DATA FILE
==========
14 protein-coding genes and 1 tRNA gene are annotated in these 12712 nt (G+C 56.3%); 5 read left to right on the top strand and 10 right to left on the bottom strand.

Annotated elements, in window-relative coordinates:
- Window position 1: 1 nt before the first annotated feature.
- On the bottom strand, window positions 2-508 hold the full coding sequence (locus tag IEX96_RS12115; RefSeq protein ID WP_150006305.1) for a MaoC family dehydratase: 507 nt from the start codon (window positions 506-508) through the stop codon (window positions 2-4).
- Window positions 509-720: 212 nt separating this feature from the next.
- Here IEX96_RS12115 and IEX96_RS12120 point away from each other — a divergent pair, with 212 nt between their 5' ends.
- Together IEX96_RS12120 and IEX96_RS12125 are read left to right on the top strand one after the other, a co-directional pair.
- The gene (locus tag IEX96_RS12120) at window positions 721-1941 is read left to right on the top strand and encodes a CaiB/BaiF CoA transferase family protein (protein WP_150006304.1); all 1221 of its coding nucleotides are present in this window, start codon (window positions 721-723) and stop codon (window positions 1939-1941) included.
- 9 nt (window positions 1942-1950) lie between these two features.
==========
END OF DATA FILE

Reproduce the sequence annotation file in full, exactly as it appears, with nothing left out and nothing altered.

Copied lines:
14 protein-coding genes and 1 tRNA gene are annotated in these 12712 nt (G+C 56.3%); 5 read left to right on the top strand and 10 right to left on the bottom strand.

Annotated elements, in window-relative coordinates:
- Window position 1: 1 nt before the first annotated feature.
- On the bottom strand, window positions 2-508 hold the full coding sequence (locus tag IEX96_RS12115; RefSeq protein ID WP_150006305.1) for a MaoC family dehydratase: 507 nt from the start codon (window positions 506-508) through the stop codon (window positions 2-4).
- Window positions 509-720: 212 nt separating this feature from the next.
- Here IEX96_RS12115 and IEX96_RS12120 point away from each other — a divergent pair, with 212 nt between their 5' ends.
- Together IEX96_RS12120 and IEX96_RS12125 are read left to right on the top strand one after the other, a co-directional pair.
- The gene (locus tag IEX96_RS12120) at window positions 721-1941 is read left to right on the top strand and encodes a CaiB/BaiF CoA transferase family protein (protein WP_150006304.1); all 1221 of its coding nucleotides are present in this window, start codon (window positions 721-723) and stop codon (window positions 1939-1941) included.
- 9 nt (window positions 1942-1950) lie between these two features.